Figure 8: Metformin inhibits cancer cell migration induced by platelets. (A) Scratch assay of SKOV3, (B) primary culture from patient 5 and (C) UCI101 respectively, incubated in the presence of control (vehicle), Metformin (20 uM), Platelets (150,000/ μL) and Metformin (20 μM) plus Platelets (150,000/ μL) at 0 and 10 hrs. Quantification of the percentage of area respect to the initial scratch area and relative to control (Infinity Analyze) n = 3; *P < 0.05 respect to control, # P < 0.05 vs. Platelets. Two-way ANOVA with Bonferroni as post-test. (D) Western blot analysis of Py397-FAK and FAK total of UCI101 incubated in the presence of control (vehicle), Metformin (20 μM), Platelets (150,000/ μL) and Metformin (20 μM) plus Platelets (150,000/ μL) at 30 min. Densitometry analysis of phospho-FAK/FAK relative to control in UCI101 cells. *P < 0.05 vs. control. One-way ANOVA followed by Tukey post-test.
Figure 9: Metformin does not abrogate the increase in cancer cell invasion induced by platelets. (A) Representative images (40X) of primary cultured ovarian cancer cells (Patient 5) on Matrigel coated Bowden chambers, demonstrating an increase in invading cells (arrows) in the presence of control (vehicle), Metformin (20 uM), Platelets (150,000/ μL) and Metformin (20 μM) plus Platelets (150,000/ μL) (B) Quantification of average of cell number per field at 24 hrs in the SKOV3 and UCI101 cells lines and patient 5. *P < 0.05 respect to control, One-way ANOVA with Tukey post-test.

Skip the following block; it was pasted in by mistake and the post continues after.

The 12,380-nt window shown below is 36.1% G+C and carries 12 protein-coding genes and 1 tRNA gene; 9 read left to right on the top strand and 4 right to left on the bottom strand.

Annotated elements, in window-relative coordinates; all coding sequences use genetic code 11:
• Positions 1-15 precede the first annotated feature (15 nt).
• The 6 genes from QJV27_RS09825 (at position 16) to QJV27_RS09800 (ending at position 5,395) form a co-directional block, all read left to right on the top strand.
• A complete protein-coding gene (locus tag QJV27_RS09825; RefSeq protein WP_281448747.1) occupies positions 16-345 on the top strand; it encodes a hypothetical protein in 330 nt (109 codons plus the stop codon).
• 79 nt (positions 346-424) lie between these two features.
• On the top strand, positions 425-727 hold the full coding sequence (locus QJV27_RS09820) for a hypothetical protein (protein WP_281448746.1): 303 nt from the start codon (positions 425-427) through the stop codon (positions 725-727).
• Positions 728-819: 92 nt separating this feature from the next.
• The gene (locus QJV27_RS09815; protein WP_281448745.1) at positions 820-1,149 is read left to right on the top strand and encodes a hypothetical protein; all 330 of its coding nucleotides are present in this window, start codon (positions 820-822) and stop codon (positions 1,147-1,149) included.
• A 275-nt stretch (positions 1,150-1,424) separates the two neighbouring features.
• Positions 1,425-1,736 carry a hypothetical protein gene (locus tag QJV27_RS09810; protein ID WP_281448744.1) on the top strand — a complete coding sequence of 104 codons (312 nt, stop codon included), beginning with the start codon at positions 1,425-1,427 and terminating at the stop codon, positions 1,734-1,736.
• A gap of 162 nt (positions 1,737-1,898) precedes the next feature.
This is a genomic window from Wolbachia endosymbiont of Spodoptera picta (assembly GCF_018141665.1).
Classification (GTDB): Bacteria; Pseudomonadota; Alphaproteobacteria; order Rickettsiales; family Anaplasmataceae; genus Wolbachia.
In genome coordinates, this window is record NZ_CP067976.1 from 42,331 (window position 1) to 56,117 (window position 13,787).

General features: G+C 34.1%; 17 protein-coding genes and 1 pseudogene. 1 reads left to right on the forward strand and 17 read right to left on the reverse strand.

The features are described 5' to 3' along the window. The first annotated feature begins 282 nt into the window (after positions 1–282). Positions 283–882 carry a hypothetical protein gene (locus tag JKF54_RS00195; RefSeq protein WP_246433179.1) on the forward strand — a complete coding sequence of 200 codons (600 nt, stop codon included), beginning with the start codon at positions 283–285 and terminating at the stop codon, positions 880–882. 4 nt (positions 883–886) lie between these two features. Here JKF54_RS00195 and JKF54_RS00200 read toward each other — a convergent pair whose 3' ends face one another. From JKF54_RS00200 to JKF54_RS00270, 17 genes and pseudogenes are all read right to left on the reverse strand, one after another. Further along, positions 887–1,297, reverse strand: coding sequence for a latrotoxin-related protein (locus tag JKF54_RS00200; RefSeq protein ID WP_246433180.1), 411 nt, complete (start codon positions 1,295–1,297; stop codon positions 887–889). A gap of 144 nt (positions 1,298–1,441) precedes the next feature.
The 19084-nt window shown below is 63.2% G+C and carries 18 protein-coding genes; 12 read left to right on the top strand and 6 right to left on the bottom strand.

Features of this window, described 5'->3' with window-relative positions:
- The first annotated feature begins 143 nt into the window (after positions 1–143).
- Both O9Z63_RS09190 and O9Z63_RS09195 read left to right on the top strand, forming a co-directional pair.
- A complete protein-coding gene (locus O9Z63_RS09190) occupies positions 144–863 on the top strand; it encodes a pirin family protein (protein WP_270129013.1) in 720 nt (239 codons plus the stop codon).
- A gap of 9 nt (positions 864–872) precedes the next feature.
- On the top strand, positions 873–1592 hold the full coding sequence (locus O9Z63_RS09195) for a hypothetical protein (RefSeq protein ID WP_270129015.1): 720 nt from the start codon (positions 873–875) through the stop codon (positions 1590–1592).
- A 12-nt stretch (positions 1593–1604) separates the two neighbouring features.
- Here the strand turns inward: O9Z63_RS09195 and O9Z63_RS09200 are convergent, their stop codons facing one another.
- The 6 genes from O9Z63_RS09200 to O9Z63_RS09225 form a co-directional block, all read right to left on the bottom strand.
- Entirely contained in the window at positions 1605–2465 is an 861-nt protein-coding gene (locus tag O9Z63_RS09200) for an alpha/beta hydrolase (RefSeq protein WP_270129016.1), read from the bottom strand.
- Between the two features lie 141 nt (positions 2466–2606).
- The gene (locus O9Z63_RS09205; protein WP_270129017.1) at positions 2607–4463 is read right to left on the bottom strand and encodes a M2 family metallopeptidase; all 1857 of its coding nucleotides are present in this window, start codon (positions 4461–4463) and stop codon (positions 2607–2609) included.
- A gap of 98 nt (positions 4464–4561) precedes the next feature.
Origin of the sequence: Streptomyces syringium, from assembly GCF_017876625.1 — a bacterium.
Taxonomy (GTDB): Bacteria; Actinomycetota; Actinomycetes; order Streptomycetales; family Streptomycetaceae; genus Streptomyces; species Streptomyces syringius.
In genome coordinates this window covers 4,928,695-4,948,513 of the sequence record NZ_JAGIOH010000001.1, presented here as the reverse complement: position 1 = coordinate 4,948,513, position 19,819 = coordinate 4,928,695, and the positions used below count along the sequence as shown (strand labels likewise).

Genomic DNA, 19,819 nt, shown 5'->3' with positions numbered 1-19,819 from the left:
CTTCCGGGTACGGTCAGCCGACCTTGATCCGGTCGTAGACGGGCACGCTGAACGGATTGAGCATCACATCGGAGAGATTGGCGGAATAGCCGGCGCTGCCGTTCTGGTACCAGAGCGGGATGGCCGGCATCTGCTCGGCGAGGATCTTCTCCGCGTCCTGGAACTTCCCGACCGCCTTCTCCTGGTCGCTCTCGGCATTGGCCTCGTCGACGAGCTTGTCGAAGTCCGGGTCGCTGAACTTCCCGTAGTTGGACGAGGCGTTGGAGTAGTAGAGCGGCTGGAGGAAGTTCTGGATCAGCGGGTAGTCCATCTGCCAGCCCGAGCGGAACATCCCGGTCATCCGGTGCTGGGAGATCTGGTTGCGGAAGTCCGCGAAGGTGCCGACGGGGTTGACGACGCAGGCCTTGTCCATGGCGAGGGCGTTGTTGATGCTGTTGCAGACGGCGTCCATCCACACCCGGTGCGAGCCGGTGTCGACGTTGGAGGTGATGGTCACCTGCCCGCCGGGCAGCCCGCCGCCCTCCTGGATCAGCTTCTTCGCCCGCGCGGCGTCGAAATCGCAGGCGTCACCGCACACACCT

Platelets increase ovarian cancer sphere formation, an effect inhibited by metformin
As we recently reported that platelets increase the formation of cell line-derived cancer spheres, we evaluated if this effect was altered in the presence of metformin. In accordance with our previous report , platelets increased both the number and average size of cancer spheres formed from the UCI101 cell line, however this was not observed in the SKOV3 ovarian cancer cells (Figure 10A). Metformin inhibited the platelet-mediated increase in both number and size in the UCI101 cell line (Figure 10A). Given this discordance between cell lines we assessed this phenomenon in primary cultures of ovarian cancer cells. As is it shown in Figure 10C and 10D, the culture of cancers cells from three individual patients demonstrated increased sphere formation in the presence of platelets. This effect was notorious in cultures obtained from patient 4 and patient 7 where no sphere formation was observed in the absence of platelets. As observed in the cancer cell line, this increase in sphere formation this was abrogated by the presence of metformin in two of the three patient cultures tested (Figure 10C and 10D).